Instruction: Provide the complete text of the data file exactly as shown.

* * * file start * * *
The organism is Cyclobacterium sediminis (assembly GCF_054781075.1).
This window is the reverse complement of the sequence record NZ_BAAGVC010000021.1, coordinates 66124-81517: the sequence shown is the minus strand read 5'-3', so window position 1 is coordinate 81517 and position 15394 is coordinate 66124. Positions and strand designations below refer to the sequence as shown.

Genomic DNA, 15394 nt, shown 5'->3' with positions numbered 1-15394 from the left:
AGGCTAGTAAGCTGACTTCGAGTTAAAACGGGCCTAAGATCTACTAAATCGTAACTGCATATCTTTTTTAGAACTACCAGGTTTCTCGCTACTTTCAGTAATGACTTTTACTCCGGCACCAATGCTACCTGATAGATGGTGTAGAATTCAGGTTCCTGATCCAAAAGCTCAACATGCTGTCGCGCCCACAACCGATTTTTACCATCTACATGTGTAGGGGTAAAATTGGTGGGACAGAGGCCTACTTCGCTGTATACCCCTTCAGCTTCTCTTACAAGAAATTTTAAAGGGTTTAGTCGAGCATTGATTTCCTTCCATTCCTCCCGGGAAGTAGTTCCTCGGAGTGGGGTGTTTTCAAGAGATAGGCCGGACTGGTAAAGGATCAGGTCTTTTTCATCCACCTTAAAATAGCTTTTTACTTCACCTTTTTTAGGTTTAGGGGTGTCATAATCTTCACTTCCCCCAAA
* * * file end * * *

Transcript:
The organism is Cyclobacterium sediminis (assembly GCF_054781075.1).
This window is the reverse complement of the sequence record NZ_BAAGVC010000021.1, coordinates 66124-81517: the sequence shown is the minus strand read 5'-3', so window position 1 is coordinate 81517 and position 15394 is coordinate 66124. Positions and strand designations below refer to the sequence as shown.

Genomic DNA, 15394 nt, shown 5'->3' with positions numbered 1-15394 from the left:
AGGCTAGTAAGCTGACTTCGAGTTAAAACGGGCCTAAGATCTACTAAATCGTAACTGCATATCTTTTTTAGAACTACCAGGTTTCTCGCTACTTTCAGTAATGACTTTTACTCCGGCACCAATGCTACCTGATAGATGGTGTAGAATTCAGGTTCCTGATCCAAAAGCTCAACATGCTGTCGCGCCCACAACCGATTTTTACCATCTACATGTGTAGGGGTAAAATTGGTGGGACAGAGGCCTACTTCGCTGTATACCCCTTCAGCTTCTCTTACAAGAAATTTTAAAGGGTTTAGTCGAGCATTGATTTCCTTCCATTCCTCCCGGGAAGTAGTTCCTCGGAGTGGGGTGTTTTCAAGAGATAGGCCGGACTGGTAAAGGATCAGGTCTTTTTCATCCACCTTAAAATAGCTTTTTACTTCACCTTTTTTAGGTTTAGGGGTGTCATAATCTTCACTTCCCCCAAA